French horror The Pack (La Meute) proves that even in France, picking up a hitchhiker in a backwoods area can only lead to trouble. Young, pretty Charlotte (Émilie Dequenne of Brotherhood of the Wolf) is driving through a very rural area of the French countryside when she picks up hitchhiker, Max (Benjamin Biolay), to give herself some company after being accosted by a group of sleazy bikers. While she’s asleep, Max stops at a secluded truck stop run by a woman named La Spack (Yolande Moreau). It’s a strange little place and after another encounter with the biker gang, Max disappears. Charlotte goes looking for him and finds that not only is the young hitchhiker La Spack’s son, but she’s been set-up to be their prisoner…and what the duo have in store for her is beyond her wildest nightmares. The Pack needs to be fed and Charlotte might be their next meal.

Written and directed by Franck Richard, The Pack is a gruesome, disturbing and sometimes very effective, if not familiar, little horror. It’s got a cool visual style, some well-orchestrated gore and effectively creepy title creatures. Sure, we have seen these elements before and the basic story of a traveler getting involved in some backwoods horror is quite common, but Richard does present it fairly well. Our creatures are not directly explained, nor is La Spack’s need to feed them, though it is implied that something strange occurred in a mine where her sons were killed….or were they transformed into something unearthly? It’s not spelled out and that may frustrate some, but there is enough there for one to come to their own conclusions and at the very least, feeding them keeps them away from her and her son. There is also a sub-plot about a retired cop (Philippe Nahon) poking his nose around La Spack’s truck stop in relation to the missing Charlotte, but we all know how story threads like that get wound up. This is not a great or original flick, nor is it really scary or overly suspenseful, but it does work on a basic level and the atmosphere is aided by an effective score by Chris Spencer and Ari Benjamin Meyers and there is some moody cinematography by Laurent Barès. Not everything works…like the biker gang showing up conveniently three times, or that no one has noticed the disappearances in the area…or the monsters, for that matter…but it is an entertaining flick from the French horror renaissance of the first decade of the 2000s.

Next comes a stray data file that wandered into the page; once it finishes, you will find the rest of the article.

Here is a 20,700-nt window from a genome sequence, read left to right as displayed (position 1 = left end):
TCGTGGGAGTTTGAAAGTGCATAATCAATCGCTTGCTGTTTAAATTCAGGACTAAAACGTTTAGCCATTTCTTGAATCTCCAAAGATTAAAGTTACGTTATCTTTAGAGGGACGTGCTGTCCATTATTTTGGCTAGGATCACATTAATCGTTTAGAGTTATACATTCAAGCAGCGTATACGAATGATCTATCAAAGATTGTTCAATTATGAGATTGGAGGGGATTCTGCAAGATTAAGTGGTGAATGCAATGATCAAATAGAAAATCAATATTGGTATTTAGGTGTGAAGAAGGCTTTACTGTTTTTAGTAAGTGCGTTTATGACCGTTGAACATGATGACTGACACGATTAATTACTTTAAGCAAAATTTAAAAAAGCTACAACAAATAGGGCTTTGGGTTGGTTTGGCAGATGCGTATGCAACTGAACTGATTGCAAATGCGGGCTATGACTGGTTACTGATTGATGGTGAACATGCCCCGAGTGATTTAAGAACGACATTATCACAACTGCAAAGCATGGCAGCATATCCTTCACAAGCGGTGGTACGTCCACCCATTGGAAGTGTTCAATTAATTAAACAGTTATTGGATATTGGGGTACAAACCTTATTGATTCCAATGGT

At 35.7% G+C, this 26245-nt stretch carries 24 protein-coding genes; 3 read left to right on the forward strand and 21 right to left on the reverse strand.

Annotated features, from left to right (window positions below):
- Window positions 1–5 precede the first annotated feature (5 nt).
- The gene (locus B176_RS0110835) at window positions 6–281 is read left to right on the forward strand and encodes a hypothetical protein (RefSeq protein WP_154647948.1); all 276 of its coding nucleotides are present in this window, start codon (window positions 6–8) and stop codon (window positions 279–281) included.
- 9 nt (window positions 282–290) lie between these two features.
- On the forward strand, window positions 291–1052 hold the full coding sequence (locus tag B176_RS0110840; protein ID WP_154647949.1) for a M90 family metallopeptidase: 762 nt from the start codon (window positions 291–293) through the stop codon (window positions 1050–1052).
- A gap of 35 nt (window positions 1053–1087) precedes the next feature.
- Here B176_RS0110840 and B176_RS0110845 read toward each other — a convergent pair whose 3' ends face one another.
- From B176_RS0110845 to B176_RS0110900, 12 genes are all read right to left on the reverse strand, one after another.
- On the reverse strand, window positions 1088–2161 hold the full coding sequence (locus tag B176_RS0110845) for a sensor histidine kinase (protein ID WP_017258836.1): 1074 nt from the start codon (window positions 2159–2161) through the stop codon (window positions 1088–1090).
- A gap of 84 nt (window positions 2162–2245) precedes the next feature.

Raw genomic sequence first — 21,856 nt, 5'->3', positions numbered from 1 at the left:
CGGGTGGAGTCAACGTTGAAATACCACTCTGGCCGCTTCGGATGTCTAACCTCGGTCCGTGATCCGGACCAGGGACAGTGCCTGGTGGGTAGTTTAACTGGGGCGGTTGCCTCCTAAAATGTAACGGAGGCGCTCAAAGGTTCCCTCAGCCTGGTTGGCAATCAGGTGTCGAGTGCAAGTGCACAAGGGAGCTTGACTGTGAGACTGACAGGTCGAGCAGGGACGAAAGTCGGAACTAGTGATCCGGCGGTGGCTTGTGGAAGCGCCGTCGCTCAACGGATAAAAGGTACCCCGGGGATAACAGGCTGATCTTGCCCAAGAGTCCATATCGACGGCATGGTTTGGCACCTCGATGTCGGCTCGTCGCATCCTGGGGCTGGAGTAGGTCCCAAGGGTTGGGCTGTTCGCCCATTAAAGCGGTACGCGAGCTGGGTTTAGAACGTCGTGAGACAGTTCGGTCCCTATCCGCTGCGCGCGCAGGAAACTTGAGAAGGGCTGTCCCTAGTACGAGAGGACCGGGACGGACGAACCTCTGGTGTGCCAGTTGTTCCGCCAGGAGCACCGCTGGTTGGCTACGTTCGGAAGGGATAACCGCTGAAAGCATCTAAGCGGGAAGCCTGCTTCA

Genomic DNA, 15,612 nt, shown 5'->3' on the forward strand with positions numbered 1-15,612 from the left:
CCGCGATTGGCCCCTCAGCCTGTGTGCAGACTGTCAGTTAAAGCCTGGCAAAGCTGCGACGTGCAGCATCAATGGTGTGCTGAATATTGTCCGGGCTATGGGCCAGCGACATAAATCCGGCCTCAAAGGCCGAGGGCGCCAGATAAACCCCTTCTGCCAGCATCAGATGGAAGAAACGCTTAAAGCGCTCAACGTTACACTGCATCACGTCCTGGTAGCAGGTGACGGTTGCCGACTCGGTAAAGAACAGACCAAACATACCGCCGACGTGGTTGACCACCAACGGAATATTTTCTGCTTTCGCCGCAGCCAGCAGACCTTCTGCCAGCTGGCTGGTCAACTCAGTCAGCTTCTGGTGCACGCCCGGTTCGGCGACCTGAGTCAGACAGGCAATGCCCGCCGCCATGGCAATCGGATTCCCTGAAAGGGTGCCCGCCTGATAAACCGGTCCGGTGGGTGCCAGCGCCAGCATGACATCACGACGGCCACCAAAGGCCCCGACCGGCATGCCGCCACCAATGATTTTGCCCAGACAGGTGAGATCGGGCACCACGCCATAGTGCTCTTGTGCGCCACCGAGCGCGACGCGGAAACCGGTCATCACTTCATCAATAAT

The cast are serviceable. Émilie Dequenne makes for a strong-willed and defiant heroine. Her tattooed, leather jacket wearing Charlotte is a far cry from the proper noble woman she played in Brotherhood of the Wolf. She’s a fighter and an asskicker here and there are hints that she is running away from an old life/relationship and trying to start anew. Moreau is effective as the sort of cross between Leatherface and the Sawyer family patriarch from Chainsaw Massacre. Her motives aren’t 100% clear as to her killing innocents to feed The Pack, but there is something a bit maternal about it and we wonder if her sons weren’t killed, but the deaths are a cover-up for some sort of transformation from miner to monster. That being the case, one wonders why it was covered up, yet nothing done about the monster population in the area. Back to the cast, Biolay is fine as the soft spoken Max, who takes a liking to he and his mom’s latest victim and Nahon makes for a good ex-cop who can’t let old habits drop. A decent cast.

The Pack isn’t a great movie from a country that has made some surprisingly good horrors during the last decade or so. The story elements are very familiar and there are certain plot ambiguities concerning our title creatures. Are they monsters unleashed from the bowls of the earth, or men transformed by something they unearthed? Who knows? It is an effective little flick, though and definitely passes the bloody time for a lazy horror filled Saturday night on the couch.

-MonsterZero NJ

3 Pack members.